Deadly rebel hostage standoff is over: Philippines
By Jim Gomez ,APMANILA -- A deadly three-week standoff between government troops and Muslim rebels who held nearly 200 people hostage in the southern Philippines has ended with all of the remaining captives safe, officials said on Saturday.
September 29, 2013, 12:03 am TWN
Defense Secretary Voltaire Gazmin said only a handful of Moro National Liberation Front rebels remained in hiding and were being hunted by troops in the coastal outskirts of Zamboanga city. He said authorities were trying to determine whether rebel commander Habier Malik, who led the Sept. 9 siege, was dead. Gunshots briefly rang out and a fire erupted in a small area on Saturday.
More than 200 people were killed in the clashes, including 183 rebels, 23 soldiers and police, and 12 civilians. It was in one of the bloodiest and longest-running attacks by a Muslim group in the southern Philippines, the scene of a decades-long Muslim rebellion for self-rule in the largely Roman Catholic country.
“I can say that the crisis is over. We have accomplished the mission,” Gazmin said by telephone from Zamboanga, where he helped oversee a government offensive and hostage rescue mission by about 4,500 government troops and police backed by tanks, navy gunboats and rocket-firing helicopters.
Gazmin said 195 hostages had either been rescued, managed to escape or were freed. It was unclear whether any of the 12 civilians killed in the standoff were hostages.
The gunbattles, including exchanges of grenade and mortar fire, forced about 130,000 residents — more than 10 percent of the population of the bustling port city — to flee their homes to emergency shelters, including Zamboanga's main sports complex. About 10,000 houses were burned by the rebels or destroyed in the fighting, which raged in a 30-hectare (74-acre) area encompassing six coastal communities, according to Interior Secretary Mar Roxas.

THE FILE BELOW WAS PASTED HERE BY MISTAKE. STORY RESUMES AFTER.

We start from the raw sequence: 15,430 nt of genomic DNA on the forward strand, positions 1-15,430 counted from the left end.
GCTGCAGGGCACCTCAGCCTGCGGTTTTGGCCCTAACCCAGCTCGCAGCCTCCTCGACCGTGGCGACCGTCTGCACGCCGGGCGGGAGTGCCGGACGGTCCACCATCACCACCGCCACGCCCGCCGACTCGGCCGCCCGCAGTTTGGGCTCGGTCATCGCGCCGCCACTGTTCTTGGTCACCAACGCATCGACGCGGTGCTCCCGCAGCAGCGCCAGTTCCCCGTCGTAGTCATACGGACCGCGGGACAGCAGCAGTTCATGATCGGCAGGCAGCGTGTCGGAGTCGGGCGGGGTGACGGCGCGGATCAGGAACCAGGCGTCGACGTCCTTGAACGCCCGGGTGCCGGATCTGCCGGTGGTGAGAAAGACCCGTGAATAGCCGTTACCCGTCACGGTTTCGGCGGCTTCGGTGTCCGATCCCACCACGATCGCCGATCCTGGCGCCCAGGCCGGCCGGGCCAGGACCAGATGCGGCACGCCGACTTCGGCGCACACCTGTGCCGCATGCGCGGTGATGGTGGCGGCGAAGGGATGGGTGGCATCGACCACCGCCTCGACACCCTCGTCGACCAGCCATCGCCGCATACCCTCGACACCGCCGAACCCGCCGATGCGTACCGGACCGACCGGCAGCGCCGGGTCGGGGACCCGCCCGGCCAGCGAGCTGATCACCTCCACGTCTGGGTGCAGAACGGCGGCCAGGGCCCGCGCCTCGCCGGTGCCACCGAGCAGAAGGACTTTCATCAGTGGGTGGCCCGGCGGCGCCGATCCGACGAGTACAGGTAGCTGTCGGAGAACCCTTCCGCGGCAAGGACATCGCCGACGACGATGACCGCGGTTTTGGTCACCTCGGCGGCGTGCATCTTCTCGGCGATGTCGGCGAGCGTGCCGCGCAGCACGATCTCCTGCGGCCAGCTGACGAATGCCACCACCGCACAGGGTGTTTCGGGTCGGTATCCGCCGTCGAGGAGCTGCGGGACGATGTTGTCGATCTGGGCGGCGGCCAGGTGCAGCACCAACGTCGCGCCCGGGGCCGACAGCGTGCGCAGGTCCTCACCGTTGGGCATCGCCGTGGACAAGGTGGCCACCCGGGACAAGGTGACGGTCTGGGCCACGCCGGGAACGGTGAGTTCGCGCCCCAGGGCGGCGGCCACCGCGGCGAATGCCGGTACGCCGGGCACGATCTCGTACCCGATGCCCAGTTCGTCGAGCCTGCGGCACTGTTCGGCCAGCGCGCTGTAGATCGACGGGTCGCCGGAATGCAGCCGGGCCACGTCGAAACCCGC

Cornered and outnumbered, the rebels sought help from their comrades from nearby provinces, but guerrilla reinforcements were repulsed, Gazmin said.
Police and troops still have to clear areas of the dangerous leftovers from the fighting, including unexploded bombs, guns, grenades and possible booby traps, Roxas said, adding that it may be up to two weeks before residents are allowed to return home.
Gazmin, Roxas and military chief of staff Gen. Emmanuel Bautista briefly toured the scene of the most intense gunbattles Saturday in Zamboanga's Santa Catalina community, which was turned into a wasteland after nearly 100 rebels died in clashes there. Army soldiers retrieving dead guerrillas wore gas masks because of the stench from the bodies.